SOCIAL ACTION & SOCIAL JUSTICE:
THE WORK OF THE CHURCH
We are called, as the church, to be out in the world, doing the work of the church. As a minister, I am empowered to speak on matters on which the congregation has spoken, and also to use my own voice in the community. As Unitarian Universalists, we work together, but also in concert with other faith communities and with secular groups in the community to effect change and do good work.
This work takes on many aspects. I've had Industrial Areas Foundation training, because I believe it's important to be able to leverage power to speak to power. I've signed my name to letters to government leaders from multifaith clergy on matters of social importance. I've attended briefings and press conferences on Capitol Hill. I've attended many marches and vigils over the years, but it's the work I've done with VOICE, the Northern Virginia IAF affiliate, that I believe has been the most effective social justice work. I hope to continue in this community organizing work wherever I'm working, because it's so effective and empowering.
In Pennsylvania, I've been able to work with POWER Interfaith, the Faith in Action community organizing group. I've also worked with the Bethlehem Interfaith Group (B.I.G.), and been the liaison between POWER and B.I.G. Leveraging power in this way is, in my opinion, so important and helpful.
Often social justice work takes the form of social action - of meeting the direct needs of the community. To that end, I do believe it's important to work alongside the congregation in social action projects. I began working as a volunteer long before my time in professional ministry.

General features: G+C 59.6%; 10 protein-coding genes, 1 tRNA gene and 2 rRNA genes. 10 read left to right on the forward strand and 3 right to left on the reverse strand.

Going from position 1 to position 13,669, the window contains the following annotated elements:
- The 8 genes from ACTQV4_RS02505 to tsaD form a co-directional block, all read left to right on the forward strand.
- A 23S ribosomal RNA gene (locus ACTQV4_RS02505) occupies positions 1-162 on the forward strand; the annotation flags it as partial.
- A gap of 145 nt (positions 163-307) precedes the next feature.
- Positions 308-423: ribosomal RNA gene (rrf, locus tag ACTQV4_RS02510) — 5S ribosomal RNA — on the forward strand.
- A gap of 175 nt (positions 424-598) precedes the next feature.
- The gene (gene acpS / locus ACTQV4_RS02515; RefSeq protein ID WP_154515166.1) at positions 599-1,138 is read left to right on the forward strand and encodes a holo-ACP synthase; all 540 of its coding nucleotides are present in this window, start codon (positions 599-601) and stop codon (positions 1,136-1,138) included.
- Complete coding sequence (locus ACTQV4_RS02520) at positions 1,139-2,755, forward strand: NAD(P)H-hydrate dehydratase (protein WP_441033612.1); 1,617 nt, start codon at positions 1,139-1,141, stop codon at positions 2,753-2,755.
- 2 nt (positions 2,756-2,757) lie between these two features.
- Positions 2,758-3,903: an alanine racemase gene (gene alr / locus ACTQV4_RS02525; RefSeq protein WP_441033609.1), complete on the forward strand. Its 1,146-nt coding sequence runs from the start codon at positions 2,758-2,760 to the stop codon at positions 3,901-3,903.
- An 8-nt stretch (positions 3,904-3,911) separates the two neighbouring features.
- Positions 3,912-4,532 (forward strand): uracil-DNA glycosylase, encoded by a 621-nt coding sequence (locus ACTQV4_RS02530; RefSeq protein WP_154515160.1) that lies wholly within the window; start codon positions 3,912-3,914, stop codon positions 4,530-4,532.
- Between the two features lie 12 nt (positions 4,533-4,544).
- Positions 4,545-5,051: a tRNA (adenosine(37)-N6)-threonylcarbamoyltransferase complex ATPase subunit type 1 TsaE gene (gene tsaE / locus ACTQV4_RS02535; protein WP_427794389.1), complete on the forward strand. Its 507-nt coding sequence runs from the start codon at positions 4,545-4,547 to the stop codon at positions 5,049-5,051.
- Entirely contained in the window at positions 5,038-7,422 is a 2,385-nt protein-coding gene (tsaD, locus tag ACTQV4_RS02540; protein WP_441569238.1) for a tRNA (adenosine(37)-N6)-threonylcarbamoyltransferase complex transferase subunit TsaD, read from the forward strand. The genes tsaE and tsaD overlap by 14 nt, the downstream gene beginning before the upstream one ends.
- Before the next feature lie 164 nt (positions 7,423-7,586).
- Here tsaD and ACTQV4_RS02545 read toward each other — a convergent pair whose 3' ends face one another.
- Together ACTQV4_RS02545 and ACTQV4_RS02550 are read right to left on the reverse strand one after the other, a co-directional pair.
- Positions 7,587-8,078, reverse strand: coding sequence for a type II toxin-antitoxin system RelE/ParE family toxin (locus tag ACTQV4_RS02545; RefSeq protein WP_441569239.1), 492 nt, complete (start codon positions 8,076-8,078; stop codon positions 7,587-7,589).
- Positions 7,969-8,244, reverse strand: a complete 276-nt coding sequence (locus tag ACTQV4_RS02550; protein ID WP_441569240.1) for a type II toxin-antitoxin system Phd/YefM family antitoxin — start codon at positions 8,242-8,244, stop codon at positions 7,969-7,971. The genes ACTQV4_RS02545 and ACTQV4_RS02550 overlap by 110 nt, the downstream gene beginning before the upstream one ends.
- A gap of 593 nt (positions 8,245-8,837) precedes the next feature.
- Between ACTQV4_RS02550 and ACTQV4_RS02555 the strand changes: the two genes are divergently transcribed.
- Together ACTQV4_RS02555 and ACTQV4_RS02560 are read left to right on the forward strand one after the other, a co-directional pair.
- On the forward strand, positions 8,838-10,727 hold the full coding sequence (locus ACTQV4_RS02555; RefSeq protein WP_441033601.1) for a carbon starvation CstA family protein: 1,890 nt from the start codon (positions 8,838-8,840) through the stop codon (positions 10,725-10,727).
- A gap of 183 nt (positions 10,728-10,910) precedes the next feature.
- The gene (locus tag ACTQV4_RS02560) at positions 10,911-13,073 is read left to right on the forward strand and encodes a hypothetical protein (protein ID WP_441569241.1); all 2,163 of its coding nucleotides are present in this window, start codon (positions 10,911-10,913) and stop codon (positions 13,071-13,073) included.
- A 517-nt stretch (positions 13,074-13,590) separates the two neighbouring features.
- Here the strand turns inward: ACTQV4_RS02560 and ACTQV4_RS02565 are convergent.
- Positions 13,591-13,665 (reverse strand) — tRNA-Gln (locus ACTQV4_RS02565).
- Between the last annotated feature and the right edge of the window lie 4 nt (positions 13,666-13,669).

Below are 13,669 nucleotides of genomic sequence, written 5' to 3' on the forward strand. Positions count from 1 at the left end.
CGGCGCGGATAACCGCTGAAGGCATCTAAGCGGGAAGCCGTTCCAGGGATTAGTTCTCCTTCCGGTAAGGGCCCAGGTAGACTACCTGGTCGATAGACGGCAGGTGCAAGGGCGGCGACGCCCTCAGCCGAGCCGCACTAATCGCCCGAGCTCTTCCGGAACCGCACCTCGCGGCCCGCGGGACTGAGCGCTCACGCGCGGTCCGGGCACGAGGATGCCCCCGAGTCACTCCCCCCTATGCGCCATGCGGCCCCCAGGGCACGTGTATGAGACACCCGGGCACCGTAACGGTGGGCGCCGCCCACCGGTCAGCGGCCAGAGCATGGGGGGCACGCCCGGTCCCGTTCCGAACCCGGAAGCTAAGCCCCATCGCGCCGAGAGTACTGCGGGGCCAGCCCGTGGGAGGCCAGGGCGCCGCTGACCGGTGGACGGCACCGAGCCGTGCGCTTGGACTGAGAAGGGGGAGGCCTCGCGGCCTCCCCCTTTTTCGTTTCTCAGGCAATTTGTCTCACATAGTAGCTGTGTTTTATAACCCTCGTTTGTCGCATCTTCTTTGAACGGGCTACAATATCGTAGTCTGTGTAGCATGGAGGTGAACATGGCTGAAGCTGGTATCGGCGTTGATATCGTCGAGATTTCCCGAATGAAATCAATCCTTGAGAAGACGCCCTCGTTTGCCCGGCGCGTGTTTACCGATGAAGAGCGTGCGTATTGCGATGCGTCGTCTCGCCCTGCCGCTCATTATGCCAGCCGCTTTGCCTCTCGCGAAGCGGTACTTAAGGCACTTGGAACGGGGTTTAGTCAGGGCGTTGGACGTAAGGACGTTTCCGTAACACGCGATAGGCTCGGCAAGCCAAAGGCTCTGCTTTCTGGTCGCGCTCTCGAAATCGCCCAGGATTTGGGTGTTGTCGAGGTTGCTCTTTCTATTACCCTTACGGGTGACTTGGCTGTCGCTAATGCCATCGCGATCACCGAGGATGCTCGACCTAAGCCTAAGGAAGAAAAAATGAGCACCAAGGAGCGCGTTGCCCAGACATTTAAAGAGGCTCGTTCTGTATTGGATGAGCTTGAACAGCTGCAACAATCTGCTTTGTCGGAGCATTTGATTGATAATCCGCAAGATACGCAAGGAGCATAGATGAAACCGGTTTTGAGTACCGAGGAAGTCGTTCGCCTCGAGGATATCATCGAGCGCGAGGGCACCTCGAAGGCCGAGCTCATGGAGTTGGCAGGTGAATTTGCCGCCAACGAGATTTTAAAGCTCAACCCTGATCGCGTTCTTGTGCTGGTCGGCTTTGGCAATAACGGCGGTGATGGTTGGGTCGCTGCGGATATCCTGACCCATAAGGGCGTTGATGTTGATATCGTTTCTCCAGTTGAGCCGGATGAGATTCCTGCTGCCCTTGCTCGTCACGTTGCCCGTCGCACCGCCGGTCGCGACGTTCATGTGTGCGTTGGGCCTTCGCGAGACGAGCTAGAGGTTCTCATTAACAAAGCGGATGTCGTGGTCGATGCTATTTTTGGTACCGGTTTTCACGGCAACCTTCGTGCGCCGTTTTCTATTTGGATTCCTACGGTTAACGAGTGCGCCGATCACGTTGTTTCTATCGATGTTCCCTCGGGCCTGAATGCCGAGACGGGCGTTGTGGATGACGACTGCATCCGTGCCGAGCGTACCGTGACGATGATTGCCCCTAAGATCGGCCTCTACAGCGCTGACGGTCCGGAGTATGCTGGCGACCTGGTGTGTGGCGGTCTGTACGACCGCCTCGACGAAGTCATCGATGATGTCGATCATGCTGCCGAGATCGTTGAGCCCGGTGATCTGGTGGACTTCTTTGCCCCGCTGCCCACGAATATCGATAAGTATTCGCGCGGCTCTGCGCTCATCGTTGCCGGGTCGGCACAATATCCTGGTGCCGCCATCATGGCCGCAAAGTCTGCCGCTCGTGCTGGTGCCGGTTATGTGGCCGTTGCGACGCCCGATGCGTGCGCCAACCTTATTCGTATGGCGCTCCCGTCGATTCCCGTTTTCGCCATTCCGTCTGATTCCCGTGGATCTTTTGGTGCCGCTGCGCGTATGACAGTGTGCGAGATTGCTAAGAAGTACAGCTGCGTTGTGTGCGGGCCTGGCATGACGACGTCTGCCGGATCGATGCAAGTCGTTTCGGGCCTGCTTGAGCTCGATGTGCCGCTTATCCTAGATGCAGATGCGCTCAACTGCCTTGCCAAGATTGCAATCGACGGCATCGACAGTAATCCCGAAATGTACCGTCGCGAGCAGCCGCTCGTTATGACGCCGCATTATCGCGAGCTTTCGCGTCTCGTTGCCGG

My understanding of social justice and social action has become more sophisticated over time. I think we in the church can be a force for good by working in partnership with others rather than by assuming that we have all the answers. By working together, by listening first, by leveraging our power, we can build the beloved community that we seek!
Speaking at the Prince William County Board of Supervisors meeting after a Supervisor bullied a 15-year-old congregant on Election Day. Parishioners attended and spoke during community time.
Witnessing for immigrant rights at Dulles Airport after the first travel ban. Photo by Jack Jenkins of Think Progress. Read the full article here: Inside the Battle for Immigrant Rights at Dulles Airport
Standing on the Side of Love with immigrant families - supporting dreamers marching to the White House
Reclaiming wood at the First Unitarian Universalist Church of New Orleans following Hurricane Katrina
Attending a Congressional briefing on water access
Witnessing for healthcare in front of the Supreme Court with Mike McCurry and clergy colleagues with Faith in Public Life